The editorial on the Brussels Conference (Vet Record Jan 12) was an interesting record of the eventWe also attended the conference and would like to offer our interpretation of some of the points made.
While it was true to say issues went further than vaccination, vaccination was without doubt the centre around which all other measures circled. What was very apparent was the difference between the attitude of the UK speakers and the others in their emphasis on the necessity for change.
It was clear that a great deal more notice had been taken of public opinion throughout the world, than by the authorities in the UK. Annemie Neyts-Uyttebroeck, the Belgian Minister in charge of Agriculture in her opening speech, referred to the huge number of signatures
on a petition deliveredto her office only the afternoon before the Conference, against the culling policy. Such occurrences, although happening regularly in our country, have been studiously ignored by both press and ministers, from the Prime Minister down.
Many speakers both in the main hall and in the discussion groups alluded to the appalling cruelty metered out in seeing through a policy, which most agreed was completely unworkable on humane grounds, both from the point of view of slaughter and movement restrictions imposed just as if modern science did not exist.
Unscientific, barbaric, inhumane and wasteful were some of the adjectives used to describe what had been happening.
Where reference is made in the Veterinary Record editorial, and again on the Today programme by Mr Ben Gill on behalf of the NFU in their evidence to to Lessons Learnt Inquiry as to the ultimate slaughter of the vaccinated animals in the Netherlands, some further clarification is needed:
The Dutch were not obliged to slaughter all their vaccinated animals. On the 23 March they were granted suppressive vaccination (where slaughter would follow) in a 2 km area round confirmed outbreaks. In addition, on 3 April they obtained permission for protective vaccination, (vaccinated animals could live but would be prohibited from movement for at least one year). The farmers, many of them dairy, were led to believe their animals would be allowed to live and thus agreed to the protective vaccination area being much wider than was truly necessary for control of the disease. After vaccination was completed, their Government changed its mind and insisted on slaughtering the animals in a bid to qualify for normal trading after three months. That was the main reason why their vaccination strategy created such a high number of animal deaths. Not that vaccinating proportionately caused more slaughter, a myth now being freely peddled in this country, as witnessed by Ben Gill this morning, and whenever vaccination in the Netherlands is mentioned. Many Dutch farmers attempted to fight the slaughter in the courts and there was further public outcry.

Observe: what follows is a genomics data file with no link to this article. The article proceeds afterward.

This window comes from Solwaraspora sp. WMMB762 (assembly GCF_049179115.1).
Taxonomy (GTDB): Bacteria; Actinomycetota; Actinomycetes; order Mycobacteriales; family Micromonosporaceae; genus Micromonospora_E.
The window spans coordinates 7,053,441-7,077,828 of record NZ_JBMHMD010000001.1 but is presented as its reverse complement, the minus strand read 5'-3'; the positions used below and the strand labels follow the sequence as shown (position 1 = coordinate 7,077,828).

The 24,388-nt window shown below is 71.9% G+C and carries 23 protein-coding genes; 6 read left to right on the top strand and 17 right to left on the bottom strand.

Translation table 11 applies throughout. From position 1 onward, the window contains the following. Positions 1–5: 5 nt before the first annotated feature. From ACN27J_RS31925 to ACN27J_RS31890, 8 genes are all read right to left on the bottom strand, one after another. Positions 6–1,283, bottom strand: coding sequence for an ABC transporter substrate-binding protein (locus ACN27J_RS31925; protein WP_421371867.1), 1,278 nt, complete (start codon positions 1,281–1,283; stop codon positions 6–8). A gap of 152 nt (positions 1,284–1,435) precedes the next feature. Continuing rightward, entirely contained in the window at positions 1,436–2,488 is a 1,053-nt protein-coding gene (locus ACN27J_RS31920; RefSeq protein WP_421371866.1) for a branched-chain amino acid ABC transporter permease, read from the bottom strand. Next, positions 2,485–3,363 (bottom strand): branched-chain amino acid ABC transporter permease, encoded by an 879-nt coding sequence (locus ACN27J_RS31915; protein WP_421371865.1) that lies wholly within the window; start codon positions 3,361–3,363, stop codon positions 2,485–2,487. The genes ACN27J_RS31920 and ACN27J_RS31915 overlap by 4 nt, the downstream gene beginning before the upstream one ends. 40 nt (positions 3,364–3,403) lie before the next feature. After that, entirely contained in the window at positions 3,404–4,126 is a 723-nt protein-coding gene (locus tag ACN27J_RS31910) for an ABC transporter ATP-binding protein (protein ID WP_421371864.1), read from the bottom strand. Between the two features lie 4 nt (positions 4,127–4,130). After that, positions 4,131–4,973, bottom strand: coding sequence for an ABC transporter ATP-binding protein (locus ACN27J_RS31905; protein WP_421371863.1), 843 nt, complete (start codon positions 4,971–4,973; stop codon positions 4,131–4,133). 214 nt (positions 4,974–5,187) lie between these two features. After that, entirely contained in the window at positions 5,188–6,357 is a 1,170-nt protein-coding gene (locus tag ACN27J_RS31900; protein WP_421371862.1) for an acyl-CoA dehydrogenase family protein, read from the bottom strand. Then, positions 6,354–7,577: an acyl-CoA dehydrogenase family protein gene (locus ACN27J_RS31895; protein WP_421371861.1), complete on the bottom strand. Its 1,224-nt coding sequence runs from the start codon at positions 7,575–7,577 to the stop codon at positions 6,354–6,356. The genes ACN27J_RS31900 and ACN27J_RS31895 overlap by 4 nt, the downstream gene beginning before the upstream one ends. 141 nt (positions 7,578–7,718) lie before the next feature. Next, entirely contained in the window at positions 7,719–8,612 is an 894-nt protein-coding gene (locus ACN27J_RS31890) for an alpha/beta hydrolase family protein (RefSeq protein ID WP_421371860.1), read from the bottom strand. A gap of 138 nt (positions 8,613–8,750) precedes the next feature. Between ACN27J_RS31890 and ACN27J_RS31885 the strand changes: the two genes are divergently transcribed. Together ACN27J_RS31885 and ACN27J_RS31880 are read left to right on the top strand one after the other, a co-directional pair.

In fact Dr Frits Pluimers CVO of the Netherlands made an impassioned speech at the conference, stating that he could not in the future ignore the will of the Dutch people and that vaccination would certainly be used should they be unfortunate enough to have another outbreak. However, they would never again follow a policy that slaughtered vaccinated animals, proved by tests to be uninfected. They would press for such tests, which he insisted do already exist, to be internationally validated, and trading rules brought up to date with the science.
A certain amount was said about international co-operation and control of the disease - and again the wasteful element of the Western throw-away society through the Uk's policy was brought firmly into focus by the Director General of FAO, Monsieur Jacques Diouf.
Mr Ben Gill voiced his concern from the floor at the lax border controls. With the exception of the nodding agreement of Alun Michaels, Minister of State for Rural Affairs, (standing in for Lord Whitty) who, however, pointed out that the likely borders involved were beyond Uk's shores, Mr Gill's remarks met with a lacklustre response. It was generally agreed that although import and border controls were an important part in the control of the spread of the disease, it would be extremely difficult to carry out or verify any degree of success.
In spite of the attitude of the UK speakers, we felt it was a forward thinking and upbeat conference. The final conclusion was that funds should be made available and pressure brought to bear on the international laboratories to give priority to the validation of the existing rapid diagnostic tests and also to bring the OIE trading rules up to date with modern science. As to consumer confidence, it was pointed out that as there was absolutely no danger to human health there was no logical reason why FMD vaccinated meat should have to show any specific identity any more than meat vaccinated for any other reason.
We have no recollection of anyone talking about 'strengthening existing controls,' but the challenge is certainly to convert the will of the Conference into action and it is up to us all to coax it along into happening.
Alicia Eykyn FMD Forum
Dr Ruth Watkins FMD Forum BScHons MBBS MSC MRCP MRCPath(Clinical Virologist)
Sabine Zentis Castleview FMD Forum Pedigree English Longhorns Gbr
Mechthild Oertel FMD Forum Galloways vom Bebensee Gbr
enc. The Vet Record Editorial